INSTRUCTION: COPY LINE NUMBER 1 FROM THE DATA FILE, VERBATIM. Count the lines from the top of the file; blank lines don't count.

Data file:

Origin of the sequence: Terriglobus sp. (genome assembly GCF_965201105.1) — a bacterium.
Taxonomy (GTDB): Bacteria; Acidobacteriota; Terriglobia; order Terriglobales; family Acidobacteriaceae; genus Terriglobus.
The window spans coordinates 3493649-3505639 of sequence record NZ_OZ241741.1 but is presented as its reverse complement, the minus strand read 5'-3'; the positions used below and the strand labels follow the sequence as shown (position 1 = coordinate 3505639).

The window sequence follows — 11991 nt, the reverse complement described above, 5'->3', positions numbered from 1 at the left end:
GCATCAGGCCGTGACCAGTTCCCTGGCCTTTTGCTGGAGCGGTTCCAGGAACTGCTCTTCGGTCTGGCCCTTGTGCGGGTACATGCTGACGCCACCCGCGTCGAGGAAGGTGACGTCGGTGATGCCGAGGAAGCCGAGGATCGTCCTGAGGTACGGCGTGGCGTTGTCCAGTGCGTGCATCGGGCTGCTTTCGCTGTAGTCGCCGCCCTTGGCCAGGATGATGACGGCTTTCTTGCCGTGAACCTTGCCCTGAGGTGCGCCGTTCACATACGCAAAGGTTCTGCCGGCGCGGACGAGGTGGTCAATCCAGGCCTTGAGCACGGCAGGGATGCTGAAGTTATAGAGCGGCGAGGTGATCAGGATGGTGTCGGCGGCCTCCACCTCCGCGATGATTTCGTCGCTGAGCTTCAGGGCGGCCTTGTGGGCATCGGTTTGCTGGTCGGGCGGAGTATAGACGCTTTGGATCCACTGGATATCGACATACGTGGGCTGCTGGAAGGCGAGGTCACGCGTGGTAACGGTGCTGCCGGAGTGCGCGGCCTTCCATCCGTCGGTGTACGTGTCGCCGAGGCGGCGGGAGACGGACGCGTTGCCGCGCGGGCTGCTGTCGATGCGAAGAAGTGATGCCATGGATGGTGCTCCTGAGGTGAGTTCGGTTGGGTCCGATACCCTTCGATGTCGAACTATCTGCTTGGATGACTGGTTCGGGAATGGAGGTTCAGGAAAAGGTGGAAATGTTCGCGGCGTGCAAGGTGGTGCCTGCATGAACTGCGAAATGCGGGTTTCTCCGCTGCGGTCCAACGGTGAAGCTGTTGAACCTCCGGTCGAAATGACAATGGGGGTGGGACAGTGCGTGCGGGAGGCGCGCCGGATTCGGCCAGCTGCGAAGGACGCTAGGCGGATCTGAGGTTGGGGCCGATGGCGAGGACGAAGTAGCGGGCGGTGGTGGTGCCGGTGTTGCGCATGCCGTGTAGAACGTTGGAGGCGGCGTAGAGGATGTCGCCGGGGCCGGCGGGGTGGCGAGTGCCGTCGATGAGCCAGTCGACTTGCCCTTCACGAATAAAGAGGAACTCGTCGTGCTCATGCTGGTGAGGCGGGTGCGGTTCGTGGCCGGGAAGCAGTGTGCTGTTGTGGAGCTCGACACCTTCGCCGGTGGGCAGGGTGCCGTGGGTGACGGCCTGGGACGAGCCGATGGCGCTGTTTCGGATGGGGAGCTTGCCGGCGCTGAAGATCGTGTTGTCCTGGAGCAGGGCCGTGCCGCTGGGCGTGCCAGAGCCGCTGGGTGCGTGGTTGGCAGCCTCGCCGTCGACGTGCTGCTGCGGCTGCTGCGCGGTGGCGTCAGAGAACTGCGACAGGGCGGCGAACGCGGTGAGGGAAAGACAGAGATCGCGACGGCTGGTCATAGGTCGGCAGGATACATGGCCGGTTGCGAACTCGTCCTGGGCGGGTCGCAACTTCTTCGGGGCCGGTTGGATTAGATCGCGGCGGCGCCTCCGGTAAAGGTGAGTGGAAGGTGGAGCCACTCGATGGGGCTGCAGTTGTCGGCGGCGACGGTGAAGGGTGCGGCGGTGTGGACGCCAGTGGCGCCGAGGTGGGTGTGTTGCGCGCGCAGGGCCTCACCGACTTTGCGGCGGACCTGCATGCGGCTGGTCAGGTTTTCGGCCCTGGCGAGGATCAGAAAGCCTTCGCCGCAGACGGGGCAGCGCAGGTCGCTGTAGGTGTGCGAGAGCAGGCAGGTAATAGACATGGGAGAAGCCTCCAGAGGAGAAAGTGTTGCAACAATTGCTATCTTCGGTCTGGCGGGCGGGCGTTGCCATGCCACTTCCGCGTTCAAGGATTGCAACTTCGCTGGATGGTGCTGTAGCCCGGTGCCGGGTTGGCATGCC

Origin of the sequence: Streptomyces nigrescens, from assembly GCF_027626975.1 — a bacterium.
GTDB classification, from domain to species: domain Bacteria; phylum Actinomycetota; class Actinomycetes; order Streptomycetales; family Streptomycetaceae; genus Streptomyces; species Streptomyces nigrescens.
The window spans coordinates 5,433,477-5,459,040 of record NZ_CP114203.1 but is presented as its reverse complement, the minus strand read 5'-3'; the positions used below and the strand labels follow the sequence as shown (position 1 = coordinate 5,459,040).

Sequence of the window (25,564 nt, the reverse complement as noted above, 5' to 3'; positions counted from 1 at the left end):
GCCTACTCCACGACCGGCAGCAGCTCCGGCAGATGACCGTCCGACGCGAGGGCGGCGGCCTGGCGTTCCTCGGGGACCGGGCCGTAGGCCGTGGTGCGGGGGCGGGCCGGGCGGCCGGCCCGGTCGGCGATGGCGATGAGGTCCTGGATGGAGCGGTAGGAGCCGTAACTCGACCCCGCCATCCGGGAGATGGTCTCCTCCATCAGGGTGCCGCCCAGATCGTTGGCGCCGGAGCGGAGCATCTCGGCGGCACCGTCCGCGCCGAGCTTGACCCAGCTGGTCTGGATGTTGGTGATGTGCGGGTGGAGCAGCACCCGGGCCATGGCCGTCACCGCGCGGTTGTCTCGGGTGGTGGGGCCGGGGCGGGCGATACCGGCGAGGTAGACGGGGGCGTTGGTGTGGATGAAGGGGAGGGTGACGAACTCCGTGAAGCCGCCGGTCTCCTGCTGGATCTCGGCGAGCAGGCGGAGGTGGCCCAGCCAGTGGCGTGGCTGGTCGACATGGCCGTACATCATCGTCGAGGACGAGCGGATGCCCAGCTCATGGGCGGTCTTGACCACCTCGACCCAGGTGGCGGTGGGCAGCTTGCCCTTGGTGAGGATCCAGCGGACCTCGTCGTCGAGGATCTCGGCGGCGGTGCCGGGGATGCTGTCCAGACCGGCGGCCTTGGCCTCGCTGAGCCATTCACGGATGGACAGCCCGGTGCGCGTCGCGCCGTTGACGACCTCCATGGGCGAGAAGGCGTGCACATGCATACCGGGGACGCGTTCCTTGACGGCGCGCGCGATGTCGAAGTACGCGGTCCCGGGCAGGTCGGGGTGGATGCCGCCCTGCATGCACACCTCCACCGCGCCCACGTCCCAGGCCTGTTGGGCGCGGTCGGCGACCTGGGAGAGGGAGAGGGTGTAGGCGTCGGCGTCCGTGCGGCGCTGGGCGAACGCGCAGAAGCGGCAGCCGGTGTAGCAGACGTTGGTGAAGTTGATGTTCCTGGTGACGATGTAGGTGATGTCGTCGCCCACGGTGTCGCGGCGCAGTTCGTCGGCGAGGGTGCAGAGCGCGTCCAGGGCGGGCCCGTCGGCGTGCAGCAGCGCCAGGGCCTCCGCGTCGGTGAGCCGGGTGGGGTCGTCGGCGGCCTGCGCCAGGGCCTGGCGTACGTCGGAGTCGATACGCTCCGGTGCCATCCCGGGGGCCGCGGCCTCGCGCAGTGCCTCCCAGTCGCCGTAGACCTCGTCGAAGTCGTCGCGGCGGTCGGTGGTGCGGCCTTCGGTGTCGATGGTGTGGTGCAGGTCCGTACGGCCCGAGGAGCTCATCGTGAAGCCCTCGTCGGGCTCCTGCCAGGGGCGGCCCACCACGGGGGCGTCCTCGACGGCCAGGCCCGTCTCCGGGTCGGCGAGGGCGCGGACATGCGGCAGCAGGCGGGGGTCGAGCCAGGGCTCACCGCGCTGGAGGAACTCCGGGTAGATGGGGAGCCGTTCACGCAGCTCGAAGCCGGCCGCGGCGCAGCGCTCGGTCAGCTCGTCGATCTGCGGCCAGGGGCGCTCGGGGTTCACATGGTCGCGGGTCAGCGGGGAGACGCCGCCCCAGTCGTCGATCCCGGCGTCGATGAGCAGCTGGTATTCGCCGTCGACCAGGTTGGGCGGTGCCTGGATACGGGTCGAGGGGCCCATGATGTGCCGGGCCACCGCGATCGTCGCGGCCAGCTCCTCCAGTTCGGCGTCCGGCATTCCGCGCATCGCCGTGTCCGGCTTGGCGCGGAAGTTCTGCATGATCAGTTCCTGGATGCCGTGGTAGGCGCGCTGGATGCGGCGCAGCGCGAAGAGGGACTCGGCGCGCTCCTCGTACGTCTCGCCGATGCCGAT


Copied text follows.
Origin of the sequence: Terriglobus sp. (genome assembly GCF_965201105.1) — a bacterium.